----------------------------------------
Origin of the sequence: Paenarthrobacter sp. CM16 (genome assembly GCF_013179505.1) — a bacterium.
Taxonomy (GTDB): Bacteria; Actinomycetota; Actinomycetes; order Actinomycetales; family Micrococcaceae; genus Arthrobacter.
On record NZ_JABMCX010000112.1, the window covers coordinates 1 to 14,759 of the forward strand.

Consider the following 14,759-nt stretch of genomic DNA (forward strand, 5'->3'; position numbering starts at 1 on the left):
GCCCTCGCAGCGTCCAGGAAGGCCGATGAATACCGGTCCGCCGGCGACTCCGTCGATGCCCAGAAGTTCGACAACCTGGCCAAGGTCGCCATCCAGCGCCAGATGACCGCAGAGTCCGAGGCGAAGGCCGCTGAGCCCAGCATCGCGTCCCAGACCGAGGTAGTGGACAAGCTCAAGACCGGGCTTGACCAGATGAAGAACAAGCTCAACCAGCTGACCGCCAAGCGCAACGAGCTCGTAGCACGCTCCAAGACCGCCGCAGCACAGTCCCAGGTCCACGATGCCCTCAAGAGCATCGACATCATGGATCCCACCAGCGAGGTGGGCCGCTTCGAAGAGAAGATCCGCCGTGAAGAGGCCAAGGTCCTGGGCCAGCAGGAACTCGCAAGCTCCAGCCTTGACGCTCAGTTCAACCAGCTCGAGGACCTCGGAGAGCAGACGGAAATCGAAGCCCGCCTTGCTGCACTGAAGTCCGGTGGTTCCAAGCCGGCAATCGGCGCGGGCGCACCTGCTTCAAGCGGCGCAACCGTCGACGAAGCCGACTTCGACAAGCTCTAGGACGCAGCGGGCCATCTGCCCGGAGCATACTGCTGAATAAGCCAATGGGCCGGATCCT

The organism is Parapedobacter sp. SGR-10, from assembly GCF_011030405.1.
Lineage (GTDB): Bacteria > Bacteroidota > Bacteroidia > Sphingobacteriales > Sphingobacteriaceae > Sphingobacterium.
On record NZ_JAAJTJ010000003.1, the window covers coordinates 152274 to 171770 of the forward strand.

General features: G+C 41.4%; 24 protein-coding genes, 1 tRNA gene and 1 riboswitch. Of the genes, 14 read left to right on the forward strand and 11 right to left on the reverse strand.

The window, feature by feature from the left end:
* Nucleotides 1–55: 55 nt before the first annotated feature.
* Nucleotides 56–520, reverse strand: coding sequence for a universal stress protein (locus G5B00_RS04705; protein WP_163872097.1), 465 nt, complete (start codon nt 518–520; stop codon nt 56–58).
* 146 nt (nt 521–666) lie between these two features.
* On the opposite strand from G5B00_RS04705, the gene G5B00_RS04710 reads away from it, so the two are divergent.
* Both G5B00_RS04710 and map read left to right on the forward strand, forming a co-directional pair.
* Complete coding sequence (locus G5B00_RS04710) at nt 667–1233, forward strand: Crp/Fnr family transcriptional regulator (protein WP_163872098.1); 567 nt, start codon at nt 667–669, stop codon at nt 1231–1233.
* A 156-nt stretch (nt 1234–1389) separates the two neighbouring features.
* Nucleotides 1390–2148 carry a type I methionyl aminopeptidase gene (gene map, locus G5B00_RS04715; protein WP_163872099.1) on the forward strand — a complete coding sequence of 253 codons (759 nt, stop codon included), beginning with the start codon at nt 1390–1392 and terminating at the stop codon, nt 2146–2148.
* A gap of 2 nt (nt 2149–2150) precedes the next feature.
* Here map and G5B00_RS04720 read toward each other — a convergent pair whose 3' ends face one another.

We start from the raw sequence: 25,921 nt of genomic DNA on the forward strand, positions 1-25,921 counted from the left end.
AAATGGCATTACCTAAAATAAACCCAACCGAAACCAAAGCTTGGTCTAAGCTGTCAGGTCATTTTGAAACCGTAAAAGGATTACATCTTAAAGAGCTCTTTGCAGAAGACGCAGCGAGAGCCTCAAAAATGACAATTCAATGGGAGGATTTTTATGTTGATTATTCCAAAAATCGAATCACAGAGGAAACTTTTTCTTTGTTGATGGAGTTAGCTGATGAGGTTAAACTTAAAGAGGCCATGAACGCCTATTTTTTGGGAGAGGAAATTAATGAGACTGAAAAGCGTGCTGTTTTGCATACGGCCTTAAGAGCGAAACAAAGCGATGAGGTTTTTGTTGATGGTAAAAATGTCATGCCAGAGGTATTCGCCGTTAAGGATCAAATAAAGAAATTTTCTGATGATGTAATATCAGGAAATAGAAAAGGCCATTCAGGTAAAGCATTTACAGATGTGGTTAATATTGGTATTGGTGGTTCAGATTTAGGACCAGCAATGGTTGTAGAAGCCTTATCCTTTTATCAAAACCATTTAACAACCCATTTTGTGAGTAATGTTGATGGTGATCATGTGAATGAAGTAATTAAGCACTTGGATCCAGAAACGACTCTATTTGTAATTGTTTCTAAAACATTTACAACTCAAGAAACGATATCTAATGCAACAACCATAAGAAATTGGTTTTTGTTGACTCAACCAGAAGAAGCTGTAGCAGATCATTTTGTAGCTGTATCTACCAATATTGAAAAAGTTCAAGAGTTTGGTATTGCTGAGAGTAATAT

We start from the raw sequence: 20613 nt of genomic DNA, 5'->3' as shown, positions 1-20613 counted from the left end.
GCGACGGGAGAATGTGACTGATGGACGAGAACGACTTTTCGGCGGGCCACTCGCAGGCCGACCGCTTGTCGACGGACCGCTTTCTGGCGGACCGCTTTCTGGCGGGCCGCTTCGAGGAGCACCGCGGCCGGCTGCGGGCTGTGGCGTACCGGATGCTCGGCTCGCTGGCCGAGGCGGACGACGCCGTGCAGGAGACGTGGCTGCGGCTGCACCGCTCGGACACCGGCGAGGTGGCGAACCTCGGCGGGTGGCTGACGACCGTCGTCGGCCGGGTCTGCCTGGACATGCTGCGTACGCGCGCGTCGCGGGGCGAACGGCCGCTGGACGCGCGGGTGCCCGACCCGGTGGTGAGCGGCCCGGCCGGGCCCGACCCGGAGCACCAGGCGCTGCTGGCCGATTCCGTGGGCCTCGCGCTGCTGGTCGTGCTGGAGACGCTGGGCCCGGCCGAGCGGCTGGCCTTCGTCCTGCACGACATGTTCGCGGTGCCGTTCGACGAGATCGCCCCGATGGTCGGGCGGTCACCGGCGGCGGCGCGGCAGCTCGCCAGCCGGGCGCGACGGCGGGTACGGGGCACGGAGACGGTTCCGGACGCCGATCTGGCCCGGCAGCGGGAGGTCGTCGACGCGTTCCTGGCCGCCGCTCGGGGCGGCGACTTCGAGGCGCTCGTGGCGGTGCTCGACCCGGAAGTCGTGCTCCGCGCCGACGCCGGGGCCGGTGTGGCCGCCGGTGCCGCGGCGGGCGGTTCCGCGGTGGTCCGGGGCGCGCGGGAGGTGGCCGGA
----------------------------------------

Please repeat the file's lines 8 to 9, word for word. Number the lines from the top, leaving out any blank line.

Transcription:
On record NZ_JAAJTJ010000003.1, the window covers coordinates 152274 to 171770 of the forward strand.

General features: G+C 41.4%; 24 protein-coding genes, 1 tRNA gene and 1 riboswitch. Of the genes, 14 read left to right on the forward strand and 11 right to left on the reverse strand.